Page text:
Is the right hon. Gentleman aware that his remarks have a different tone from those of the Prime Minister on this subject yesterday? Is he also aware that although we all want lower mortgage rates—especially those of us with mortgages—we welcome what he has said rather more than we welcomed the tone of the Prime Minister's remarks?
I should not wish to be described as tone deaf, but I was not aware of any marked difference of emphasis between what the Prime Minister said and what I have said. As always, we are in perfect harmony.
Does my right hon. Friend agree that even if there is a change in plan there should be no change in emphasis, and that we hope that building societies will bring down their rates to borrowers? Is it not disturbing that when the minimum lending rate has been reduced by 6 per cent. the building societies' rates to borrowers have been reduced by only 1 per cent.? Is he aware that the Government have a right to ask the societies to look at this again in the near future and to bring down rates further?
I am sure that a lowering of the mortgage lending rate is the wish of the whole country and it is also the wish of the building societies to adjust their rates as soon as they can, consistent with the major problems to which I referred earlier.
Is the right hon. Gentleman aware that the level of interest rates chargeable by the building societies essentially depends on Government policy? In the context of the repeated rise and fall of interest rates in the last 12 months and the cost to building societies of such changes, what criteria would the right hon. Gentleman use in giving advice to the societies?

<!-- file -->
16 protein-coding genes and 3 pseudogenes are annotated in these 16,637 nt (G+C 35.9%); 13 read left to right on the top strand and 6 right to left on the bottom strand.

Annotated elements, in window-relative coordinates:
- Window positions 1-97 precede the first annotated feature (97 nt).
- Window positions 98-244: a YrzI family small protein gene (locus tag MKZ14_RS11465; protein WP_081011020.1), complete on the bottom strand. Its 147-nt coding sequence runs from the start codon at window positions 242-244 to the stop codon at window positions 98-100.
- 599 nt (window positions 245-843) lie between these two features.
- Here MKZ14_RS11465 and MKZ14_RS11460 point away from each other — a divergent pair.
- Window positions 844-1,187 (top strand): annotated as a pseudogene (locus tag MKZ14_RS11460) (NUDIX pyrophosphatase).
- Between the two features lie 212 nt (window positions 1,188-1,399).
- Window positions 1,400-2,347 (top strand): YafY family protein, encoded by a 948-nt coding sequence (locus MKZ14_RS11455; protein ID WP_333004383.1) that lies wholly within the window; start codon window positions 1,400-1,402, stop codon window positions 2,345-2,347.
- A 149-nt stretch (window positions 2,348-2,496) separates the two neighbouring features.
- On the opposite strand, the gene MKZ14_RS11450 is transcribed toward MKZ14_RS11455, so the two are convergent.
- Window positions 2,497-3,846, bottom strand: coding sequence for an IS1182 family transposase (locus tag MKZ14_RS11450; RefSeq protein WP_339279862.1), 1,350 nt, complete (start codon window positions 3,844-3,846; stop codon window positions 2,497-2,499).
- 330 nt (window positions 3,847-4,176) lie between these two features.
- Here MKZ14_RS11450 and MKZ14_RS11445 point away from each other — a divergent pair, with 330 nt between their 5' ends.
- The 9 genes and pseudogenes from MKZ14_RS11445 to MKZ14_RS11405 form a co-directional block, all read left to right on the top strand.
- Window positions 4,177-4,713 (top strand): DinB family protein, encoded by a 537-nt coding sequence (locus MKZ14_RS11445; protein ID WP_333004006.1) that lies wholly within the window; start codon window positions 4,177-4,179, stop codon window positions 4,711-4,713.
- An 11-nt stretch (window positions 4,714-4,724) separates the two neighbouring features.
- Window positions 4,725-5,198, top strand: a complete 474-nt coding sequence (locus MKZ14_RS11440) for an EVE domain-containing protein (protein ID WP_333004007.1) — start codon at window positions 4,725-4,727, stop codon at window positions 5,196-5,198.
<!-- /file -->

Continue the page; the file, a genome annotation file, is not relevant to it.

This is inevitably a matter of judgment, which refers to two matters. First, there is the view that one takes of the structure of competitive interest rates for any period ahead. This has been particularly difficult to judge in the past year. Secondly, there is the inflow of money to the societies. We all have an interest in seeing that sufficient money comes in so that building societies are able to lend on the scale and with the consistency that the building industry requires.
Housing Loans (Bolsover District Council)
asked the Secretary of State for the Environment whether he will reconsider the allocation of money to Bolsover District Council for housing loan purposes, in view of the district council's policy of encouraging improvement grants for sub-standard properties.
The arrangements announced on 6th April to provide greater flexibility in housing capital expenditure for 1977–78 will help the council to link its home loans and improvement grants policies more clearly together.
That is a bit Irish. Is my right hon. Friend aware that it really means that last year the council received £238,000 for housing loans and that this year it will get exactly the same amount, not only for housing loans but for improvement grants? Will he tell his right hon. Friend, who described himself earlier as an attentive listener to calls for more public expenditure, that some of the £2½ billion that we have suddenly found we should not have cut from public expenditure ought to be used on housing in inner city areas, urban malaise areas, and urban stress areas—and some in Bolsover?